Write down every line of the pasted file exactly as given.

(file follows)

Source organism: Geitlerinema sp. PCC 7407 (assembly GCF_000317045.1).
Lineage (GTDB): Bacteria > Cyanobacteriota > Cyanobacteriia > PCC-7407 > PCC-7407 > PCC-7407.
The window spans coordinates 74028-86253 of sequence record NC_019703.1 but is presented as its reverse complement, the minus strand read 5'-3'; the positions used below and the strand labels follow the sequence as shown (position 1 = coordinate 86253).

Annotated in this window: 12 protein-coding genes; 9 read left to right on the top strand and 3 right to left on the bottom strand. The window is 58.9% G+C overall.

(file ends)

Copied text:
Source organism: Geitlerinema sp. PCC 7407 (assembly GCF_000317045.1).
Lineage (GTDB): Bacteria > Cyanobacteriota > Cyanobacteriia > PCC-7407 > PCC-7407 > PCC-7407.
The window spans coordinates 74028-86253 of sequence record NC_019703.1 but is presented as its reverse complement, the minus strand read 5'-3'; the positions used below and the strand labels follow the sequence as shown (position 1 = coordinate 86253).

Annotated in this window: 12 protein-coding genes; 9 read left to right on the top strand and 3 right to left on the bottom strand. The window is 58.9% G+C overall.